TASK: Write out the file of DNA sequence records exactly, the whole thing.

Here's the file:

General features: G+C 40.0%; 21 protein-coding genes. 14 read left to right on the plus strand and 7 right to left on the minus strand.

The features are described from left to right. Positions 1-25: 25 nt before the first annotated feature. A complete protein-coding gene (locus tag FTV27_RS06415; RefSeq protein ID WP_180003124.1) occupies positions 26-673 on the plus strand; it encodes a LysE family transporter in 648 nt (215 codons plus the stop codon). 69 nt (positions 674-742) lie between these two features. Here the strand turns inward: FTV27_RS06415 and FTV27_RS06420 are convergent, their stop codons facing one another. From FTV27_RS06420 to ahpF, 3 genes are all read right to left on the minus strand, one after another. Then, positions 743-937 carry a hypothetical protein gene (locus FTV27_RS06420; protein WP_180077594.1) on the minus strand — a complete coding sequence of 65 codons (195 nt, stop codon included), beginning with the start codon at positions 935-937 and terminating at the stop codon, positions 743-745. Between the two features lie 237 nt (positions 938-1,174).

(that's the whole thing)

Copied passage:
General features: G+C 40.0%; 21 protein-coding genes. 14 read left to right on the plus strand and 7 right to left on the minus strand.

The features are described from left to right. Positions 1-25: 25 nt before the first annotated feature. A complete protein-coding gene (locus tag FTV27_RS06415; RefSeq protein ID WP_180003124.1) occupies positions 26-673 on the plus strand; it encodes a LysE family transporter in 648 nt (215 codons plus the stop codon). 69 nt (positions 674-742) lie between these two features. Here the strand turns inward: FTV27_RS06415 and FTV27_RS06420 are convergent, their stop codons facing one another. From FTV27_RS06420 to ahpF, 3 genes are all read right to left on the minus strand, one after another. Then, positions 743-937 carry a hypothetical protein gene (locus FTV27_RS06420; protein WP_180077594.1) on the minus strand — a complete coding sequence of 65 codons (195 nt, stop codon included), beginning with the start codon at positions 935-937 and terminating at the stop codon, positions 743-745. Between the two features lie 237 nt (positions 938-1,174).